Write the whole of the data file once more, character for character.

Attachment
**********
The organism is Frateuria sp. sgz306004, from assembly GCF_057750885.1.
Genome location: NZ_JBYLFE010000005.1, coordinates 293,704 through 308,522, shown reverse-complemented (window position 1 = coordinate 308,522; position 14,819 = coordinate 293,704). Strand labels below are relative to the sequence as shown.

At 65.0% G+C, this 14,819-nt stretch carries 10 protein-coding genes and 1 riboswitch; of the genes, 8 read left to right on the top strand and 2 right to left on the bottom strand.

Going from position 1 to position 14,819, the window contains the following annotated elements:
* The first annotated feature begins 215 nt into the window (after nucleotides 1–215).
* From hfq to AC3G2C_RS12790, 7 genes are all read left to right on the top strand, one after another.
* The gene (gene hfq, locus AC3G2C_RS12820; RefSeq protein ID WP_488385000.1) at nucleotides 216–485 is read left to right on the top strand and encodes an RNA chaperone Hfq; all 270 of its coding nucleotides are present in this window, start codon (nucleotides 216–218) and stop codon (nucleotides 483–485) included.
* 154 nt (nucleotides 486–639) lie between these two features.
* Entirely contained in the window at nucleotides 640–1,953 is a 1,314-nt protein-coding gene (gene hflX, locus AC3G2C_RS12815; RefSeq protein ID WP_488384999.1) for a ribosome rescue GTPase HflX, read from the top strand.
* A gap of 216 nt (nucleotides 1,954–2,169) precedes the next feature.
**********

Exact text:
The organism is Frateuria sp. sgz306004, from assembly GCF_057750885.1.
Genome location: NZ_JBYLFE010000005.1, coordinates 293,704 through 308,522, shown reverse-complemented (window position 1 = coordinate 308,522; position 14,819 = coordinate 293,704). Strand labels below are relative to the sequence as shown.

At 65.0% G+C, this 14,819-nt stretch carries 10 protein-coding genes and 1 riboswitch; of the genes, 8 read left to right on the top strand and 2 right to left on the bottom strand.

Going from position 1 to position 14,819, the window contains the following annotated elements:
* The first annotated feature begins 215 nt into the window (after nucleotides 1–215).
* From hfq to AC3G2C_RS12790, 7 genes are all read left to right on the top strand, one after another.
* The gene (gene hfq, locus AC3G2C_RS12820; RefSeq protein ID WP_488385000.1) at nucleotides 216–485 is read left to right on the top strand and encodes an RNA chaperone Hfq; all 270 of its coding nucleotides are present in this window, start codon (nucleotides 216–218) and stop codon (nucleotides 483–485) included.
* 154 nt (nucleotides 486–639) lie between these two features.
* Entirely contained in the window at nucleotides 640–1,953 is a 1,314-nt protein-coding gene (gene hflX, locus AC3G2C_RS12815; RefSeq protein ID WP_488384999.1) for a ribosome rescue GTPase HflX, read from the top strand.
* A gap of 216 nt (nucleotides 1,954–2,169) precedes the next feature.